If you are in an audition situation, set you tempo according to two things: 1) the tempo marking (of course), and 2) what looks to be the most difficult passage in the piece. Look primarily to the words in the tempo marking (Allegro, Andante, etc.). Metronome can be helpful, but very often they are questionable, and you may not be able to play it up to full speed anyway. Choose a tempo that preserves the spirit of the word tempo marking, but that you can still play the most difficult passage without changing the tempo. Changing the tempo simply to accommodate your technique is not very impressive!
Finally, if you still have time, look for clef changes, dynamic changes, changes from arco to pizzicato, even if you need to use a mute.
This may seem like a lot to think about, but with practice (try sightreading etudes) you'll be amazed at how quickly and automatically you can peruse all these things!
Reading Tenor Clef
It’s so unfair! Cellists have it so much easier when reading tenor clef: tenor clef sounds a perfect fifth higher than the corresponding location of the notehead in bass clef. Because the cello is tuned in fifths, all they have to do is read it as if it were in bass clef, and play it on the next higher string!
For us bassists, whose instruments are tuned in fourths, such a convenient little trick will not work. Aside from the truism that the little “arrow” of the “3“ of the tenor clef points to “middle C“ (the lowest C on our G-string), there is precious little guidance on how to read this clef.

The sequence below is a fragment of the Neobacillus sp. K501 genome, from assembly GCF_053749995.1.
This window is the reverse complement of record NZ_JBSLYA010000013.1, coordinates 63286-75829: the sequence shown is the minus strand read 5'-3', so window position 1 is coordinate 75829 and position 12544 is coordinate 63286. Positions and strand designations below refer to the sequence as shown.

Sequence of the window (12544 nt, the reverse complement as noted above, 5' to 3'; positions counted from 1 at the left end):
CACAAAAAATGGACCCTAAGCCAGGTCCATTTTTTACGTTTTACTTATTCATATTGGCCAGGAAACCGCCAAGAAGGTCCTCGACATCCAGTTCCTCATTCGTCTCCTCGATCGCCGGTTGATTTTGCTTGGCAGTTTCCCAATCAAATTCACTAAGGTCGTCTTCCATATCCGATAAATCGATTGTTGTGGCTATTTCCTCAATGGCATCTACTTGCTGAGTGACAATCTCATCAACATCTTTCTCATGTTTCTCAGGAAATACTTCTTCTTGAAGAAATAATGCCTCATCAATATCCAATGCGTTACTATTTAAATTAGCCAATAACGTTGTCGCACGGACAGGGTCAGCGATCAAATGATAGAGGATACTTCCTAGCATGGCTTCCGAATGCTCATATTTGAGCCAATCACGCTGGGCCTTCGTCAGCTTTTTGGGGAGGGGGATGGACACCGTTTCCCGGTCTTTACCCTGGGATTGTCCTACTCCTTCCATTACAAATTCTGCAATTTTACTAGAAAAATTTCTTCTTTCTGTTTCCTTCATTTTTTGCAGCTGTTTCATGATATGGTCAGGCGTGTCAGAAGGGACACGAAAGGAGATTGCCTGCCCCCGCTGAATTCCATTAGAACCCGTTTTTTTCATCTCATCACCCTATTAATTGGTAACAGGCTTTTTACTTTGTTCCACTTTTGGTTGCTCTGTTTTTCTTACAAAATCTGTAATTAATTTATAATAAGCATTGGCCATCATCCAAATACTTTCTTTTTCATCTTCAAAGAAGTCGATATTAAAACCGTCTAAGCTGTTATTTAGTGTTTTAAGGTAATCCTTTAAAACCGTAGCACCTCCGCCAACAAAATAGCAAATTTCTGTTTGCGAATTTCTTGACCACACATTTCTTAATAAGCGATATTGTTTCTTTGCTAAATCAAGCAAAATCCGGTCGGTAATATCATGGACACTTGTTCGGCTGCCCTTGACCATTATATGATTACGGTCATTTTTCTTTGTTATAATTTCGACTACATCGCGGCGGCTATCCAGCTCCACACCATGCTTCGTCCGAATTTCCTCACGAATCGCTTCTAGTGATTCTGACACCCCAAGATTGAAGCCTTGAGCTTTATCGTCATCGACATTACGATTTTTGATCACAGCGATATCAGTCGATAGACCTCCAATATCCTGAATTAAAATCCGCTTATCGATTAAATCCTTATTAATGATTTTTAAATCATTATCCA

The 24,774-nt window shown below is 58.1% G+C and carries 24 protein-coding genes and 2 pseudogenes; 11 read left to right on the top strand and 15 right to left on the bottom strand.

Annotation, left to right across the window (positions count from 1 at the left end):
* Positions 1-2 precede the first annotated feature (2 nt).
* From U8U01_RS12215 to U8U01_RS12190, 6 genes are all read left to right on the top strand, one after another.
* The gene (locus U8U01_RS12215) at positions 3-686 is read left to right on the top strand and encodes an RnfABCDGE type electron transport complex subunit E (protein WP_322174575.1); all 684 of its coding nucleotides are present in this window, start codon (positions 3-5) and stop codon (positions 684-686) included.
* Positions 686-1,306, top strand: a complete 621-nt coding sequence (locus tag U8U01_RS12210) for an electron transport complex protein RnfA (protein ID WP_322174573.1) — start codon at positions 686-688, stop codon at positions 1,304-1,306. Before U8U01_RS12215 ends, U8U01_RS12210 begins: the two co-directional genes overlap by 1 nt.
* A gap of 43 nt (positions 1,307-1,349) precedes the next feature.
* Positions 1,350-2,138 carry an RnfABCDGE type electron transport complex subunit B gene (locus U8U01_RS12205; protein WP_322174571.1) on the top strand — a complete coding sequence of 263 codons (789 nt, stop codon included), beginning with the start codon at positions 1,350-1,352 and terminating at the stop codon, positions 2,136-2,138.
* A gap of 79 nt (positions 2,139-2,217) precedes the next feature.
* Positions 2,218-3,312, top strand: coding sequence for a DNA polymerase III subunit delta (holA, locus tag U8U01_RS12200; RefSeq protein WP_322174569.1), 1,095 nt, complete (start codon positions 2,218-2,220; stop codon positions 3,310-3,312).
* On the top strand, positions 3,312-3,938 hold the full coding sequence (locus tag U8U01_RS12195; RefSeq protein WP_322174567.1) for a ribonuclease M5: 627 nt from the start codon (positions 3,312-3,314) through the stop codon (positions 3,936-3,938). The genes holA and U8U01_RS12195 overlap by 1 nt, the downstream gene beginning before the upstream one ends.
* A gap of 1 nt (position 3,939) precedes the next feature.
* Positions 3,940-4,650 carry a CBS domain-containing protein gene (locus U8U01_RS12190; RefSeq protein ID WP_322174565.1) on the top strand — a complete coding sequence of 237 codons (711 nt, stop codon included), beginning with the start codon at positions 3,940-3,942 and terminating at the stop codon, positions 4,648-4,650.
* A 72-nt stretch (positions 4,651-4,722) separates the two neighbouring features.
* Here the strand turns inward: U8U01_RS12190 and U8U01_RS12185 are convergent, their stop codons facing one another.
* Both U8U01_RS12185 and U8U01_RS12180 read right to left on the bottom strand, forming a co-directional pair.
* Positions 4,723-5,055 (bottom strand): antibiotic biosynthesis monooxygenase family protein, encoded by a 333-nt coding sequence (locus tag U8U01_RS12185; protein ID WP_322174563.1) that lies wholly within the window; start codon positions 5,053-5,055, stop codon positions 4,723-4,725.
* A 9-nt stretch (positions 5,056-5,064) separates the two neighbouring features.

First, let’s talk a little bit about what not to do. I do not recommend transposing the music. In other words, don’t read it as if the music is in bass clef, then figure what the note is a perfect fifth higher. This method only adds an extra mental step and will slow your reading and learning. Instead, I recommend that you actually learn to read the clef as you probably already have for bass clef, and maybe even treble clef.
When learning bass clef, you probably learned the time-honored method of identifying the lines (from bottom to top) with the acronym from the sentence: Good Boys Do Fine Always, and the spaces All Cows Eat Grass. In all my years as a bass performer and teacher, I had never encountered similar sentences for learning tenor clef. So, I decided to make up some myself!
The lines (from bottom to top) for tenor clef: Do Fat Alley Cats Eat? (The “D” in “Do” is the open D sting on the bass). And the spaces (from bottom to top) for tenor clef: Even Good Boys Dawdle. Admittedly, these sentences are just as corny as the ones for bass and treble clef, but they work just as well.
The one convenient trick for reading the ledger lines above tenor clef is simply imagine that there is a bass clef sitting right on top of the tenor clef. The lowest line in bass clef is a G, and the lowest ledger line above the tenor clef is also a G. The second to the lowest line in bass clef is B, and the next higher ledger line of the tenor clef is also a B, and so on.